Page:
Can human happiness be a basis for policy-making? In the 1970s, Bhutan based its public policy on the concept of ‘Gross National Happiness’ (GNH). Instead of economic goals championed by Gross Domestic Product (GDP), the aim of GNH is to contribute to public policies that directly affect the well-being of citizens.
Since the early 2000s, global discussions on ‘beyond GDP’ policies have sought to include happiness as an alternate criteria for policy-making.
On Bhutan’s initiative, the UN adopted a resolution recognising the human aspiration to happiness. The UN’s Sustainable Development Solutions Network reports on world happiness levels. The 2015 World Happiness Report ranks Switzerland, Iceland and Denmark as the three happiest countries in the world. But ‘beyond GDP’ policies are also questioned. Can governments legitimately decide what happiness is? Can public policy really increase well-being? Does a focus on happiness distract governments from more important policy objectives?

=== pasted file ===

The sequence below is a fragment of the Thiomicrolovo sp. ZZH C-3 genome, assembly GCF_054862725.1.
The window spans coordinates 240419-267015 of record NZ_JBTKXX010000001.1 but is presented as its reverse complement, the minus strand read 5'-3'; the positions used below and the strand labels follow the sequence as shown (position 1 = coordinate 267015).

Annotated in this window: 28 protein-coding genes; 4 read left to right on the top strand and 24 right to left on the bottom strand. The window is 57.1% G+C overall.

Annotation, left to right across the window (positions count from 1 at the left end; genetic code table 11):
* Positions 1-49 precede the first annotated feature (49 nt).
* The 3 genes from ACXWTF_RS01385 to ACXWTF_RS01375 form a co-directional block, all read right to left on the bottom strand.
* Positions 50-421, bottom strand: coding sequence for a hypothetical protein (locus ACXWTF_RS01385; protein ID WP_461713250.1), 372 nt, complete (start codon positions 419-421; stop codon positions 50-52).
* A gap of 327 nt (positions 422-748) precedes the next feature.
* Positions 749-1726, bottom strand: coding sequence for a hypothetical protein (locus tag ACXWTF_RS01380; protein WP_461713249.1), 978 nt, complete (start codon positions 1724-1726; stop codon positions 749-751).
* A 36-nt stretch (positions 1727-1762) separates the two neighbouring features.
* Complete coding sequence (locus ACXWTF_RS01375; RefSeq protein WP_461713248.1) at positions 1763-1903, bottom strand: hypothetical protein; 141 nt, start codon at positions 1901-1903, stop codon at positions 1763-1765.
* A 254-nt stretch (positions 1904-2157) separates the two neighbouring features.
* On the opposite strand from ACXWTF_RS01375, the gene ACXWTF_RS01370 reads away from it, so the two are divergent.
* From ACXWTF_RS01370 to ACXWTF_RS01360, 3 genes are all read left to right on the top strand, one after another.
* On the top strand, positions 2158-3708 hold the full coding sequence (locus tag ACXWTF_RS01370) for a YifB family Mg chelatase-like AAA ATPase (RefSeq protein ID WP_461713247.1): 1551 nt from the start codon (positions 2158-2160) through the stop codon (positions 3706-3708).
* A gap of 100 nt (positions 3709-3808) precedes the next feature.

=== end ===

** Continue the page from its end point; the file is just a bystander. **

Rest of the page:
Join our discussion with:
- Marie Louise Dornoy, Research & Communications, The Happiness Research Institute, Copenhagen, Denmark
- Jasper Bergink, Editor and Happiness Researcher, For a State of Happiness
Please note that you will be asked to provide ID details upon registration. Participants will need to provide photo ID to gain entry to the event.
Rue Washington 27
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